Fed up. That was the sentiment of commissioners and most of the county offices that utilize the NetData case management software in the county.
“Since I’ve been serving the county for the last four years, over the last two years, I’ve seen firsthand the glaring deficiencies of NetData, and every year that passes, technology leaves us behind,” said Liberty County Attorney Matthew Poston.
Poston invited Tyler Technologies to address the commissioners and interested parties from around the county to view their product and take it into consideration for meeting the growing needs of the county, both now and in the future.
“They work very closely with OCA (Office of Court Administration) to provide the backbone for e-filing and they have a full complement of courthouse software from attorneys, to jail, to clerks and more,” he said.
Neighboring Chambers County has recently purchased the software.
Stephen Stehling from Tyler Technologies presented the judicial software and gave his pitch on why the county should invest in judicial software.
Stehling focused on the county attorney, district attorney, district clerk and county clerk’s offices and the integrated software they need to manage the records they produce daily.
The software touted by Tyler would automate staff workloads by using technology to gain staff and court efficiency while increasing citizen access to justice.
“Shrinking budgets mean you have to leverage technology to your advantage,” he said.
Stehling also said it would give the public a self-service component and reduce the number of calls allowing clerks to focus on other necessary work.
Another feature of the contract is Tyler will not increase the cost of future data storage and server needs as volumes increase.
“We will continuously enhance products to meet the county’s needs,” he said.
If the county utilizes Tyler, they would also be able to use their servers, which are housed in the old federal bank in Dallas and have fingerprint entry and armed guards, much more secure than a local building.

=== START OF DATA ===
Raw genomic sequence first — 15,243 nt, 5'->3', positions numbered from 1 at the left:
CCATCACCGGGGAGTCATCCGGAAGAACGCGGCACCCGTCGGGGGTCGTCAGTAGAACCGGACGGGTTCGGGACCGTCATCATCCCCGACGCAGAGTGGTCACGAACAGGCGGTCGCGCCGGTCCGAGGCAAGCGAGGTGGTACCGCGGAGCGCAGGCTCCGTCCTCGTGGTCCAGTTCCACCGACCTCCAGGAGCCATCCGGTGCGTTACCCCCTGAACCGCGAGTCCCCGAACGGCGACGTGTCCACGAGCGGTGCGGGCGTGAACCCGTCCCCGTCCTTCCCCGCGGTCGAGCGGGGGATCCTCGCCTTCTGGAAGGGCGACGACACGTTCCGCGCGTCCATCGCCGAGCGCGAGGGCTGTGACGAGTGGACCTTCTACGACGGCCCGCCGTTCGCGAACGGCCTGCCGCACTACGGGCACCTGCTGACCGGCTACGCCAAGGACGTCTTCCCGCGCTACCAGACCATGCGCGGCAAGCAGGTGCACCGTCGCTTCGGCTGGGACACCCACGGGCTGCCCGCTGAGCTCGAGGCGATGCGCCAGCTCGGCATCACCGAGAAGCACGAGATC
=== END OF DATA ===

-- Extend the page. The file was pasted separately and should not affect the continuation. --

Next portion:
“If your data storage increases, we don’t increase your cost,” Stehling said. “That’s important especially if you’re storing body camera footage and need ever-increasing space,” he said.
The Tyler Courts and Justice Division alone does $130 million in revenue and has over 30 years of expertise in Texas.
“We started in Texas and we continue to grow throughout the nation,” he said.
Tyler has 80 counties under their belt which equal out to almost 70 percent of the population of the state that use the Tyler Technologies. They are also in 21 states and over 600 counties. Stehling said the headquarters is located in Plano and boasts more than 530 employees.
The good news for both the district and county clerks is that the software is CJIS (Criminal Justice Information Systems) and OCA (Office of Court Administration) compliant and can make sending those reports much less complicated.
“Our conversion tools will make using the software much easier,” he said. “We try to flush out every possible issue before going live.”
With that, Tyler goes through several procedural methods such as establishing a scope of the project by doing a review, then going through preparation which includes training, configuring, conversion and testing, and a training plan customized to the existing users, a readiness assessment and go-live plan, all leading to the handoff meeting and follow-up training to assist users.
Stehling estimated a $25K price tag per year user fee for each office: county clerk, district clerk, county attorney and district attorney.
That doesn’t include the one-time fee of $550,000 for conversion, training and setup of the software system. He also included a $55,000 fee for travel and expenses (hotels, rentals, etc.) while their staff was here to train county employees.
Stehling estimates if they added in the jail and Justice of the Peace courts, it would cost the county close to $1.2 million.
County Judge Jay Knight wanted to know a timeline for getting the job done if they were to start tomorrow.
“It would take us between 14-16 months for those four offices alone,” Stehling said.
For almost an hour, each of the department heads or representatives quizzed Stehling on various components in the system to determine their own needs and how they would be met.
As is the case with most purchases by the county, the financing of the purchase was key.
“David, this looks like something for you to look into,” Knight said to new County Grant Director David Douglas.
Knight also said there are other options for financing long-term, but the most important issue was for the NetData software to go away.
“You know how I feel. I wanted to fire NetData a year ago,” Knight told District Clerk Donna Brown.
Brown said she didn’t need another headache.
“If we’re going to do this, I just don’t trust NetData to get this done. They’ve been telling us for the last two years that this was going to happen, but it hasn’t,” she said.
Another issue prompting the county to move quickly is their servers are currently at 73 percent capacity. IT personnel can update hard drives and buy some time, but it would need to be done within the next couple of years and it doesn’t make sense to spend a lot of money if the county goes to a different system.
Commissioners could see it on the agenda in the next few weeks, but they plan to explore their financing packages first.